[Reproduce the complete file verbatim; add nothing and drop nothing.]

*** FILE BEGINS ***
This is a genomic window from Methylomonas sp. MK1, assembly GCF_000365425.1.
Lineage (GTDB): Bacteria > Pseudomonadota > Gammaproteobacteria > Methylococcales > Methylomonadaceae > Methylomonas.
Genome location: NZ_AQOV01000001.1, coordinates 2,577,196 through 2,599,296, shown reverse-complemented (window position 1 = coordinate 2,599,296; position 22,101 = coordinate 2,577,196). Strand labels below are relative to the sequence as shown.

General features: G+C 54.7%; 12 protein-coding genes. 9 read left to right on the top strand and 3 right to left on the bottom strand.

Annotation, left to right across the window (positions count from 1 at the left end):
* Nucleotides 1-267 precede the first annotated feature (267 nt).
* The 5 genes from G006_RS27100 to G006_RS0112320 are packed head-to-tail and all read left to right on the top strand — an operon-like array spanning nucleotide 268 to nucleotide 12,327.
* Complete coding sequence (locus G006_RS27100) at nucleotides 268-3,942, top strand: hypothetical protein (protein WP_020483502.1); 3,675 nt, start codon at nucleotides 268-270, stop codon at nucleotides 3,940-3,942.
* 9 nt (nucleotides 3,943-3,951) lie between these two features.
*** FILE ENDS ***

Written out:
This is a genomic window from Methylomonas sp. MK1, assembly GCF_000365425.1.
Lineage (GTDB): Bacteria > Pseudomonadota > Gammaproteobacteria > Methylococcales > Methylomonadaceae > Methylomonas.
Genome location: NZ_AQOV01000001.1, coordinates 2,577,196 through 2,599,296, shown reverse-complemented (window position 1 = coordinate 2,599,296; position 22,101 = coordinate 2,577,196). Strand labels below are relative to the sequence as shown.

General features: G+C 54.7%; 12 protein-coding genes. 9 read left to right on the top strand and 3 right to left on the bottom strand.

Annotation, left to right across the window (positions count from 1 at the left end):
* Nucleotides 1-267 precede the first annotated feature (267 nt).
* The 5 genes from G006_RS27100 to G006_RS0112320 are packed head-to-tail and all read left to right on the top strand — an operon-like array spanning nucleotide 268 to nucleotide 12,327.
* Complete coding sequence (locus G006_RS27100) at nucleotides 268-3,942, top strand: hypothetical protein (protein WP_020483502.1); 3,675 nt, start codon at nucleotides 268-270, stop codon at nucleotides 3,940-3,942.
* 9 nt (nucleotides 3,943-3,951) lie between these two features.